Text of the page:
We’ve all lost money share trading. And it stands to reason that IF ONLY you could stop losing money, you would actually make a lot more.
It’s painfully obvious. But despite that the vast majority of traders DO NOT set a Stop-Loss on their trades.
It’s like jumping out of the international Space Station without your tether, literally nothing is stopping you from floating off into the vastness of space.
A stop-loss is designed to stop you floating into a black hole of loss.
You can make more money by losing less, but exactly how much more, and how much would you need to reduce those losses to make a difference?
Let’s break down
When you lose money trading, you need a greater percentage gain to break even.
For example, if a position declines by 50%, say from $40 to $20, that stock will have to rise by 100 percent (from $20 to $40) to get back to even.
That’s worth repeating:
A 50 percent decline in price requires a double to break even!
What happens if you keep your losses relatively small?
By keeping your losses small, you preserve your hard-earned capital for future investments.
The question is though, how do you limit your losses?
And the answer is simple, use a Stop-Loss. But what’s a stop-loss I hear you ask?
Great question, glad you asked…
A stop-loss is…
An order placed with a broker to sell once the stock reaches a certain price.
A stop-loss is designed to limit an investor’s loss on a security position. Setting a stop-loss order for 10% below the price at which you bought the stock will limit your loss to 10%.
For example, let’s say you just purchased Microsoft at $20 per share. Right after buying the stock you enter a stop-loss order for $18. If the stock falls below $18, your shares will then be sold at the prevailing market price.
The advantage of a stop-loss order is you don’t have to monitor how a stock is performing daily. This convenience is especially handy when you are on vacation or in a situation that prevents you from watching your stocks for an extended period.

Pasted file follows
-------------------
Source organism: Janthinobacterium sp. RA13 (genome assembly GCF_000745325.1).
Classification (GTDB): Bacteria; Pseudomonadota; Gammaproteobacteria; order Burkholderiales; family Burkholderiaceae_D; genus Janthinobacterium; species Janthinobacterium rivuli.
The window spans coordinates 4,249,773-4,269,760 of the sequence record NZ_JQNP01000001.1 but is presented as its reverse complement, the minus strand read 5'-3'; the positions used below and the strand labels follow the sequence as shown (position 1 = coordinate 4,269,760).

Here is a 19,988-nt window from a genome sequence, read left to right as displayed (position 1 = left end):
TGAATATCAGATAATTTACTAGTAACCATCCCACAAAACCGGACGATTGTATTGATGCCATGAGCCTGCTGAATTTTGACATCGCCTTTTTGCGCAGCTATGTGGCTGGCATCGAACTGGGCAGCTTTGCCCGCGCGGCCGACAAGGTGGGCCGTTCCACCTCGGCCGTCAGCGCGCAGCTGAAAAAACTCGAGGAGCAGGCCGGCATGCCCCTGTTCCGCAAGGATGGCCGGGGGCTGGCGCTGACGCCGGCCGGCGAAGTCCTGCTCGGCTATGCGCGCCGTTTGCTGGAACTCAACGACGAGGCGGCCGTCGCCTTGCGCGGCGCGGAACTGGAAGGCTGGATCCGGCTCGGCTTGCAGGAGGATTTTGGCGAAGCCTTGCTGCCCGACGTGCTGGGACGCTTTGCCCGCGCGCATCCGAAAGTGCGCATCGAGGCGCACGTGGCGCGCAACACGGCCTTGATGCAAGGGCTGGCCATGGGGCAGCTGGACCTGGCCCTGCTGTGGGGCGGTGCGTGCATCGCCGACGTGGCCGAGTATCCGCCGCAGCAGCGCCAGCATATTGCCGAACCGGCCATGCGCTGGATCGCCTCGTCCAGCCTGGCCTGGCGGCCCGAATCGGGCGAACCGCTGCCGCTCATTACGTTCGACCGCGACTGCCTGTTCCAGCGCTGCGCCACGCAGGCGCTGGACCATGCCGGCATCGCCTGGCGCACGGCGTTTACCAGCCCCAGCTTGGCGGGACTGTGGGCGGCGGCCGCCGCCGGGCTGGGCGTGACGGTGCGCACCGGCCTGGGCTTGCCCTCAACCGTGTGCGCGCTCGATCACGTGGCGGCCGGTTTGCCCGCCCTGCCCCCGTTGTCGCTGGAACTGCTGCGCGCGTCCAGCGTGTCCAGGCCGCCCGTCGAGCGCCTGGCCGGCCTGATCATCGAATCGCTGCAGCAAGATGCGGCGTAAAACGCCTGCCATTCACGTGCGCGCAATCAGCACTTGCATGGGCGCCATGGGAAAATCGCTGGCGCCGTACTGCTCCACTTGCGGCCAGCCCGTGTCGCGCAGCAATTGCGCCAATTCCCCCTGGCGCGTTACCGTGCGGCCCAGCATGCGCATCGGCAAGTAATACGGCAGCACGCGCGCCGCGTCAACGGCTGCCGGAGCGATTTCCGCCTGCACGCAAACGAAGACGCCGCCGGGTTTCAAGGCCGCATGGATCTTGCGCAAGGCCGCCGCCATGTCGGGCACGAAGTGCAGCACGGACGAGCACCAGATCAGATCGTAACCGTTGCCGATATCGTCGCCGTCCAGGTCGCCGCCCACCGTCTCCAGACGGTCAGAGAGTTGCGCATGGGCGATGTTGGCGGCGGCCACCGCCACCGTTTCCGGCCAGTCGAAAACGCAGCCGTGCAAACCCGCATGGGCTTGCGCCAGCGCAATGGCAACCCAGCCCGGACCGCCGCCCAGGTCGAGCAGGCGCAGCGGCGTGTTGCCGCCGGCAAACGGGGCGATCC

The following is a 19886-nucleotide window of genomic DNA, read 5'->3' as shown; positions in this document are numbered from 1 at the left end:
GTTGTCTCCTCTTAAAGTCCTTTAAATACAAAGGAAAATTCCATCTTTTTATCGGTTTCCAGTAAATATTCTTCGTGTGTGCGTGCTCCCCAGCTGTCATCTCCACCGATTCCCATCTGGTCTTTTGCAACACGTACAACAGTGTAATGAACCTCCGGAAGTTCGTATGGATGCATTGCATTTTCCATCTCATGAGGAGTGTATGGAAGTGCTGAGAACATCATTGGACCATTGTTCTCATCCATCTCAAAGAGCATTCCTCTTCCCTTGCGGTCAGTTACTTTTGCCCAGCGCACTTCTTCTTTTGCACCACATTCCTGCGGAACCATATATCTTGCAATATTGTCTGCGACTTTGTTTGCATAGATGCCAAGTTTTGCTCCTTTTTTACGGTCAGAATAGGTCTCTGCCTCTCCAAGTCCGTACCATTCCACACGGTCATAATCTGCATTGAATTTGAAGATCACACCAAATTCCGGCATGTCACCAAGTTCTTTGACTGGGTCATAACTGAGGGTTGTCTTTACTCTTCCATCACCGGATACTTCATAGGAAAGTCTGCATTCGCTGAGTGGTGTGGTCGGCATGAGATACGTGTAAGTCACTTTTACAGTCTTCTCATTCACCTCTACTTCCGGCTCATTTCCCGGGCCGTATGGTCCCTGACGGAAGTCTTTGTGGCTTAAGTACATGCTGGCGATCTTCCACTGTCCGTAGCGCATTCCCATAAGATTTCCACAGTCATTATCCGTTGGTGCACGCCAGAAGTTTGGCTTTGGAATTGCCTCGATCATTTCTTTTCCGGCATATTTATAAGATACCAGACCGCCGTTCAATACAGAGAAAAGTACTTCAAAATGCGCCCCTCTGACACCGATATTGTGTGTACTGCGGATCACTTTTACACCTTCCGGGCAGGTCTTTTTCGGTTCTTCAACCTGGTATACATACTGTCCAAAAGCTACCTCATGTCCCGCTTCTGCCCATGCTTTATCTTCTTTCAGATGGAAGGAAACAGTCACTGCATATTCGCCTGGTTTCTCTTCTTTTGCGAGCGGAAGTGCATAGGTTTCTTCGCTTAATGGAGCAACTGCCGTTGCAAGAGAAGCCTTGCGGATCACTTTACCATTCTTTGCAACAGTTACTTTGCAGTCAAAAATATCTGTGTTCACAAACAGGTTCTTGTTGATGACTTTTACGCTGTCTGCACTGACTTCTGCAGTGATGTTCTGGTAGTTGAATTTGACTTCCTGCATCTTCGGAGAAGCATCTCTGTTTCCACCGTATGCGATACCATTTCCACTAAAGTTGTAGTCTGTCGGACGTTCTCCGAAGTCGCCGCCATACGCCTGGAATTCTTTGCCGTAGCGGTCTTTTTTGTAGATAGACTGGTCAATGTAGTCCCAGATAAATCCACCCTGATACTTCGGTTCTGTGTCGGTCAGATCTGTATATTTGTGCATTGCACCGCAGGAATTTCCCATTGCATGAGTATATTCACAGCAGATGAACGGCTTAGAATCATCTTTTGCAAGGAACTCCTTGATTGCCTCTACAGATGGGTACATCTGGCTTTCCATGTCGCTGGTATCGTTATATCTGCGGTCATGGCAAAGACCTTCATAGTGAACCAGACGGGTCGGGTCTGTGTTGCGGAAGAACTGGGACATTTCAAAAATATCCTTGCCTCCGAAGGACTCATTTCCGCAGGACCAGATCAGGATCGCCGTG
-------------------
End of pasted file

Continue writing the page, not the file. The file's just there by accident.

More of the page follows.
The disadvantage is that a short-term fluctuation in a stock’s price could activate the stop price.
The key is picking a stop-loss percentage that allows a stock to fluctuate day to day while preventing as much downside risk as possible. Setting a 4% stop loss on a stock that has a history of fluctuating 8% or more in a week is not the best strategy.
The lesson here is never to permit yourself to lose an amount of money that would jeopardise your account. The larger the loss is, the more difficult it is to recover from it.
Set an absolute maximum line in the sand of no more than 10 percent to the downside.
If you can’t be correct with a 10% cushion for normal price fluctuation, you have a different problem to address. Either your selection criteria or timing are flawed or the overall market is hostile and your money should be parked safely on the sidelines.
The Bottom Line
Capping your losses can have a dramatic effect on your returns.
The hypothetical table below shows how this strategy can turn a double-digit loss in a portfolio into a gain of more than +70%
Just PURELY controlling your losses will change your trading almost OVERNIGHT.
Compound returns without a stop loss strategy -12.05%
Compound returns WITH a 10% stop loss strategy +79.89%
If you’re experiencing losses and you are trading WITHOUT a Stop-Loss, this is definitely going to have and impact on your results.
But a bad investment, is still a bad investment, but you will ONLY ever lose 10%.
Now you know how limiting your losses can drastically increase your returns, but what do you need to do before you set a Stop-Loss?
What you can do now
Buying the right stocks in the first place is a great place to start!
Here’s HOW you can solve that problem for just $1!